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Looking at interest only loans


Mark Bristow

Mark Bristow

( 6 min read )

The governor of the Reserve Bank of Australia (RBA), Philip Lowe, has shown support for new housing affordability regulations from the Australian Prudential Regulation Authority, including limiting interest-only loans to 30% of all new loans supplied by banks and lenders.

Speaking at the RBA Board dinner following the central bank’s April meeting, which kept Australia’s cash rate at record-low 1.5% for the eighth straight month, governor Lowe commented that Australia’s interest-only home loans are “unusual” compared to the rest of the world:

“Over the past year, close to 40% of the housing loans made in Australia have not required the scheduled repayment of even one dollar of principal at least in the first years of the life of the loan; only interest payments are required. This is unusual by international standards. In some countries, repayment of at least some principal is required on all housing loans for the entire life of the loan. In other countries, interest-only loans are available only if the borrower has already contributed a fair degree of equity. So this is one area where Australia stands out. We are not unique in this area, but we are unusual.”

What is an interest only home loan?

An interest only home loan does exactly what it says on the tin – it’s a home loan where instead of making repayments that include both the loan’s principal and interest, you only pay interest to your lender instead.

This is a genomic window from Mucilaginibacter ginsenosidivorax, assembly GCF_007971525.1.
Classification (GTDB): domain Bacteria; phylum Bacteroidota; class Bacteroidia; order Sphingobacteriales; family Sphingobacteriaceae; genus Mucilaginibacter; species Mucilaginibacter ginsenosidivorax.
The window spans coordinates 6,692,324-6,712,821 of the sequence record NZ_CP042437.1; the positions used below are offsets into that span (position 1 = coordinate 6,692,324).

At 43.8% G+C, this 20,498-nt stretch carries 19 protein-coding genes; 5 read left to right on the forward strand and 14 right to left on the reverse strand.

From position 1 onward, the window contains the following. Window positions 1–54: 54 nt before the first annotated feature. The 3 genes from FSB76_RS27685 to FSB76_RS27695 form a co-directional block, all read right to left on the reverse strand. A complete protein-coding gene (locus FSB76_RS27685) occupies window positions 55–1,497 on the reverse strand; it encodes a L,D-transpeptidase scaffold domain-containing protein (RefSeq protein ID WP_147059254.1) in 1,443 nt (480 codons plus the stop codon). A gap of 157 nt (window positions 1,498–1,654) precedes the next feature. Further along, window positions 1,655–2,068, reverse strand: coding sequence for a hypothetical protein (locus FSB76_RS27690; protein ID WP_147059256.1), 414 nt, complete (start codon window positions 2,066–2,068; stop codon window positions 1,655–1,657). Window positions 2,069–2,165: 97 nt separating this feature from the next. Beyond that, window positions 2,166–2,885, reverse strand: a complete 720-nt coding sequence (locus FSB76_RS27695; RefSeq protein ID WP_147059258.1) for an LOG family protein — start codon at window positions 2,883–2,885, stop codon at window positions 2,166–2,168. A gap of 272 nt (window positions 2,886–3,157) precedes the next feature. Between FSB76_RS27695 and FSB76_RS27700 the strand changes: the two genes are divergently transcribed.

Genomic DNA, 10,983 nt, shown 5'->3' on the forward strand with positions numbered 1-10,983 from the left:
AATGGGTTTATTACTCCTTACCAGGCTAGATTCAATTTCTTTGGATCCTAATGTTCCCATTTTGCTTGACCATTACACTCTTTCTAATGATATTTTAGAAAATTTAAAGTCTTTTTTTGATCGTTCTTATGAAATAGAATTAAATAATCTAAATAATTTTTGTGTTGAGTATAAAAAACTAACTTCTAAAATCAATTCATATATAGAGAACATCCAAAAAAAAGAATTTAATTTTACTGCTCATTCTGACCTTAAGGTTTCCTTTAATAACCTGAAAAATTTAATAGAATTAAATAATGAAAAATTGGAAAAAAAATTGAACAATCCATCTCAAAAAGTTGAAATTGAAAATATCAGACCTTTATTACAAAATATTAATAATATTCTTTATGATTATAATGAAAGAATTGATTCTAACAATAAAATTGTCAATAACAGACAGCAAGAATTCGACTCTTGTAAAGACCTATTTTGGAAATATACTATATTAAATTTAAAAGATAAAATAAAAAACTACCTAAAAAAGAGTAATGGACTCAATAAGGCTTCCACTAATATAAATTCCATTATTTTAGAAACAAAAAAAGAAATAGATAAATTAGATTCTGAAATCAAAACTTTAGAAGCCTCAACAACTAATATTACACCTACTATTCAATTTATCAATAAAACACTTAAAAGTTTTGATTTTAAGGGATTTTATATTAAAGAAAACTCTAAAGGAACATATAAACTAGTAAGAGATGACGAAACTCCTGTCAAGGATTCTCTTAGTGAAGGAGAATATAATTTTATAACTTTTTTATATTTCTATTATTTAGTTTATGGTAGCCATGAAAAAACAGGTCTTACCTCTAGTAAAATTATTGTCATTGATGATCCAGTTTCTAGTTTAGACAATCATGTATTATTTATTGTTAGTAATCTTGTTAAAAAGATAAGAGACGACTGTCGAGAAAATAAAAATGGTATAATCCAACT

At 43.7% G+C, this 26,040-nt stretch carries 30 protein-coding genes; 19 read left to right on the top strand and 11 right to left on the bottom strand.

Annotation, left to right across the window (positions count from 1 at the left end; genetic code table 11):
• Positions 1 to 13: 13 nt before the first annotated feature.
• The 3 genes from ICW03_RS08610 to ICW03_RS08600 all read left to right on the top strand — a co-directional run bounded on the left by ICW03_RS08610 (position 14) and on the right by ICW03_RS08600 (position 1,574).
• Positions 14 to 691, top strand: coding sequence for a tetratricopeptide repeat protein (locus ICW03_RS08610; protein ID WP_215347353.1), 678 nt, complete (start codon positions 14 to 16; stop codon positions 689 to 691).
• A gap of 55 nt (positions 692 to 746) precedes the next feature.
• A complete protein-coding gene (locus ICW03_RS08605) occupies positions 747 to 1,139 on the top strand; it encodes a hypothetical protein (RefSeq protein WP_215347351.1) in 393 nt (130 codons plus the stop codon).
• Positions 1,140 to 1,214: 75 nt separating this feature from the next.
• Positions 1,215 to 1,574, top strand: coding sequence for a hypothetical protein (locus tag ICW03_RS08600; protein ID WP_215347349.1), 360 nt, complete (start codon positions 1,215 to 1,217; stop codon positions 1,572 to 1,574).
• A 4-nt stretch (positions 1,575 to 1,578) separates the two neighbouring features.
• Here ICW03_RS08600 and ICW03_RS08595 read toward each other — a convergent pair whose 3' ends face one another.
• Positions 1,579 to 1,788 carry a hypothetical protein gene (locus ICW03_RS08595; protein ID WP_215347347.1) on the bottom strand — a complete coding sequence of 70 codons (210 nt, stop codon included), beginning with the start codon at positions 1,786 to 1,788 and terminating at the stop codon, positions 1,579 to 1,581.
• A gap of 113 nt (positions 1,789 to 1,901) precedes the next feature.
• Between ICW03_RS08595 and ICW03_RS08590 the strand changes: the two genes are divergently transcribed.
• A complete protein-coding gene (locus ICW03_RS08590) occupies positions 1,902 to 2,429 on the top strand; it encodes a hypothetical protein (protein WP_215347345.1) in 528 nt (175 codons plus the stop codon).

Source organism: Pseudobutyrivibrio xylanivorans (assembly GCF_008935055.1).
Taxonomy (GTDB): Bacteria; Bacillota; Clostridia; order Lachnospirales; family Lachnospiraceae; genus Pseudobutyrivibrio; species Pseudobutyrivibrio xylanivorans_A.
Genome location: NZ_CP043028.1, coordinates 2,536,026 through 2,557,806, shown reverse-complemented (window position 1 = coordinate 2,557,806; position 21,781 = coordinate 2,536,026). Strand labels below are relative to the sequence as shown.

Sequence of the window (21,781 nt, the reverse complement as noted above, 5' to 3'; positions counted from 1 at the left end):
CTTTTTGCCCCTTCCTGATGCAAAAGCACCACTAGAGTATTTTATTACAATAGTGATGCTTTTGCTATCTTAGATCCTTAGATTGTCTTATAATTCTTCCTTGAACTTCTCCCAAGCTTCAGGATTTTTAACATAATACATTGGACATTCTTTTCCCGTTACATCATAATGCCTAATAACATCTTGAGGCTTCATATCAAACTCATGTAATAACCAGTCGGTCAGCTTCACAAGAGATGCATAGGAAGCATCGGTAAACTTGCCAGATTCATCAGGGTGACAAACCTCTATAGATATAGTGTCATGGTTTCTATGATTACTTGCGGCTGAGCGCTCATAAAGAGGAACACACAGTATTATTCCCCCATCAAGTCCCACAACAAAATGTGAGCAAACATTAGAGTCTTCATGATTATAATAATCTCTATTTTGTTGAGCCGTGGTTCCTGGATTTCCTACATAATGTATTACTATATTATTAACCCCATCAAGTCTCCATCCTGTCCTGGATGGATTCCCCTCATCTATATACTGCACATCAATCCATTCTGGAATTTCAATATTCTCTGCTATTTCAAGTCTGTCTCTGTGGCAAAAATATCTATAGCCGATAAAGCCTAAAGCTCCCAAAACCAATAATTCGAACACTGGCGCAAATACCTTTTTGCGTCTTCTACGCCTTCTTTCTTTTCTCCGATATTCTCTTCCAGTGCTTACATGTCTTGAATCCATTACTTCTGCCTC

Interest-only home loans are typically only available for a limited period of time. Many lenders limit interest-only repayments to 1 to 5 year stretches, though some lenders are willing to accept interest-only repayments for longer periods. Once an interest-only period is up, you’ll need to either apply to the lender to start a new interest-only period, or switch to paying principal and interest

Advantages of interest-only loans 

One of the most obvious advantages of an interest only loan is that you only need to pay the interest and not the principal, which makes the loan cheaper on a month to month basis. This can make interest-only loans attractive to some owner-occupiers looking to keep their costs down, whether they’re first homebuyers trying to firmly establish their finances, or borrowers seeking to free up more of their income to pay for a renovation or some other personal project.

According to governor Lowe, the flexible nature of Australia’s mortgages plays a significant role in the popularity of interest-only loans:

“Many people with interest-only loans make significant payments into offset accounts rather than explicitly paying down principal. This flexibility, which is of value to many people, isn’t available in most countries.”

By paying money into an offset account on an interest only loan, borrowers can reduce their interest repayments, and still access these funds if required much more easily than making a redraw or taking out a line of credit from a principal and interest home loan.